I found myself often in amazement at the book's ability to explain and categorize many different experiences and perspectives that I've encountered before but had been confused as to their meaning or relevance. I'd get this tingly sensation in my scalp while reading as a certain phrase rang true, and would catch myself eyes-wide, internally mumbling "yes, yes, yes, yes" like Dean Moriarty during his all-night mind-meld sessions with Carl in On The Road.
The book touched a nerve with me and I feel it has given me some very powerful tools for evaluating situations, judging reactions (mine and others) and particularly to aid in seeing the true Quality in the world. I'm going to see if I can find the sequel (Lila?) in the used bookstore on University Avenue.
I just took a close look at my magnetic access card that unlocks doors for us where I work and it is really obvious that someone else's name was ripped off soon before my own was applied. I have someone's old keycard. Things like that just depress the hell out of me.
Adam Mathes makes me laugh. People must think I'm sniffing glue because of all the snickering coming from my cubicle. I love how he uses the FAQ format to have a question/answer period with himself "fight-club" style.
No go. I had to pay. Maybe it was because I'd almost finished the book?
I take the Caltrain to work in the morning. On at Palo Alto, off at Santa Clara. This crosses a zone-boundary. For two trips in a row now, I have never been asked to get my pass seen/stamped. This means free trip. Pass Go. Collect $200.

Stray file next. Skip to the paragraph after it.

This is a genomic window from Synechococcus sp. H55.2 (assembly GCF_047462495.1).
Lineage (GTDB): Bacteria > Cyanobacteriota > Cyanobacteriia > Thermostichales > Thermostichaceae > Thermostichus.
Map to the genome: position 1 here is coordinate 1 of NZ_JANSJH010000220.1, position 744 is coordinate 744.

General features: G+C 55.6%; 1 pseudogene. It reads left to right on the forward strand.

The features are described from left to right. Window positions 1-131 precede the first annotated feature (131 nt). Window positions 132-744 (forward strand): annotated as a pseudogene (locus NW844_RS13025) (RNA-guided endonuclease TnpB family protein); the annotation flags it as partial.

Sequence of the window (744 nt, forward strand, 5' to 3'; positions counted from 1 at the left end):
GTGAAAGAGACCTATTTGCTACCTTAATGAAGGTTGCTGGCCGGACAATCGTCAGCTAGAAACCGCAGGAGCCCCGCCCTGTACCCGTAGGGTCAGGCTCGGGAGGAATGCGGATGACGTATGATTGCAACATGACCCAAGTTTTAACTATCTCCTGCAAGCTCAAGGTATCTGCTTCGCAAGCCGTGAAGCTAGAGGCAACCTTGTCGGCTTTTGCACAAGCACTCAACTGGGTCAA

I was under the impression that the Caltrain ticket-staff were very diligent about collecting the fares. I've even been asked multiple times per trip before. So I've been trying to figure out what's changed. Me? The train? The schedule? My seat? Cutbacks? Luck? And I have finally come to the conclusion that it is because I'm reading "Zen and The Art of Motorcycle Maintenance" by Robert Pirsig. It is giving me some sort of cosmic shielding and fending off the fare-collectors. They just walk right by. Don't even see me. I've got to take the train home tonight so we'll see if this theory holds any water.
Something I haven't seen commented on in weblogs is that period when you start and you are pretty sure nobody is reading it. For instance, I don't believe, at the time of this writing, that anybody is reading this except me.
How does one find out?
One might argue that blogging is a solitary endeavour, similar to a personal journal, that is very private and writtern only for posterity. But with weblogs there is this private-made-public aspect. Like tacking your journal entries on the bulletin board at the library each day.
So what if nobody is reading? One might almost get self-conscious about their weblog. Inferiority blogplex? blog-conscious? hehe.
I'm enjoying this so far. Blogging I mean. Took me a bit to get started, but I think I'm getting into it.